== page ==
Understanding the Geographic Pattern of Diffusion of Modern Crop Varieties in India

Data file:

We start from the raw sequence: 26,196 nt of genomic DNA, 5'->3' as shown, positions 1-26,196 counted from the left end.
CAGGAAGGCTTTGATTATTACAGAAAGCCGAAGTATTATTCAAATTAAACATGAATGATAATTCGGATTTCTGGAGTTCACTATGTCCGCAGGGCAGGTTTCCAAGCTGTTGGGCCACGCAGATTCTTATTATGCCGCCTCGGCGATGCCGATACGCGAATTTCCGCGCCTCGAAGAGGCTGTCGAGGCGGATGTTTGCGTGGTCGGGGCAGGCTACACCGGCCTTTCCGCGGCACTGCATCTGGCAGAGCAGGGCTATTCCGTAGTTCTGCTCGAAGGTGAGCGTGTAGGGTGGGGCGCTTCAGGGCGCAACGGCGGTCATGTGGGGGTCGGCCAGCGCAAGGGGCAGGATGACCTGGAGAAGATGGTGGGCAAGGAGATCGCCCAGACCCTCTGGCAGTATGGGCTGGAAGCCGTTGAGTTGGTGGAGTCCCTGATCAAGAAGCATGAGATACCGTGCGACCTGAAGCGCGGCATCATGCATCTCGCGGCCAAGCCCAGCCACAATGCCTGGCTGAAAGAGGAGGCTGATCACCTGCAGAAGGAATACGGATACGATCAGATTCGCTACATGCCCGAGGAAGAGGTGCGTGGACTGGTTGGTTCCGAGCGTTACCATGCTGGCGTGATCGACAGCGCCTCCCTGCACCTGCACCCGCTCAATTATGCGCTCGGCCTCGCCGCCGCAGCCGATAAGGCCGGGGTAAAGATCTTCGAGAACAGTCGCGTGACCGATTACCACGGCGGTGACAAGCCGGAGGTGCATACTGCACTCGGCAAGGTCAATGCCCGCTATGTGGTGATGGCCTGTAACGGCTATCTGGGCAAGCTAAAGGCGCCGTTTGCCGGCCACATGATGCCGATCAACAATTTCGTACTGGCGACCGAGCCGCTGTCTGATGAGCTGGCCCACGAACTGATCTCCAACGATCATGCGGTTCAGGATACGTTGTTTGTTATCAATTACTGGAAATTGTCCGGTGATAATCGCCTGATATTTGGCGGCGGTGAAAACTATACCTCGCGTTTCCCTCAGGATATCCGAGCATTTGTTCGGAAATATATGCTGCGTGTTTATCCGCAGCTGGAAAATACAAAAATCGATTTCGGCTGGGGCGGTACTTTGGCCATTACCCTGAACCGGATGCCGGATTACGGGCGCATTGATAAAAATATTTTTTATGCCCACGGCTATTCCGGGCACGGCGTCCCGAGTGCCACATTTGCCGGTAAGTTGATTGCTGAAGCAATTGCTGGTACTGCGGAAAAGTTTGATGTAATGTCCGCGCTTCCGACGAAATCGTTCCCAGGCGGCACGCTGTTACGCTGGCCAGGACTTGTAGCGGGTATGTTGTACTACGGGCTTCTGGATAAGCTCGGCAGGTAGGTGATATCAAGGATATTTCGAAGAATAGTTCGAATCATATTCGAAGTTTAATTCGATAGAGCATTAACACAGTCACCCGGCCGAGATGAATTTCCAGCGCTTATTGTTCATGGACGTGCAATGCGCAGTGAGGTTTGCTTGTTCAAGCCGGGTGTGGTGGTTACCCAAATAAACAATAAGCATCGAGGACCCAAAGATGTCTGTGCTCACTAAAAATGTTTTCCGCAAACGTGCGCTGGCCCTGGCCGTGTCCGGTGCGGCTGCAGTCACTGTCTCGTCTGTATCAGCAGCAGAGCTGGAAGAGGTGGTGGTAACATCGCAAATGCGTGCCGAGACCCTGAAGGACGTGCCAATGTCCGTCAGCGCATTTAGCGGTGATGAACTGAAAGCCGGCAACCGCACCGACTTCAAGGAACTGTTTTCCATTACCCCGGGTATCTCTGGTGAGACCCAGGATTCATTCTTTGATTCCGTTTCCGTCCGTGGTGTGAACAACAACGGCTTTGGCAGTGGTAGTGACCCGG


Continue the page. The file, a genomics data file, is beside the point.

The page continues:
By 2033, India’s demand for food grains is predicted to increase to 333 million tons (GoI, 2018), and new challenges stand in the way of meeting that demand. Indian agriculture is now threatened by several biotic and abiotic factors, such as quantitative and qualitative deterioration of natural resources (i.e., land and water), increasing frequency of extreme climatic events (i.e., droughts, heat waves and floods), and deceleration in technological gains achieved during the bio-chemical technology boom of 1970s. Moreover, the yield growth of important staple cereal crops, viz., rice and wheat, has decelerated considerably.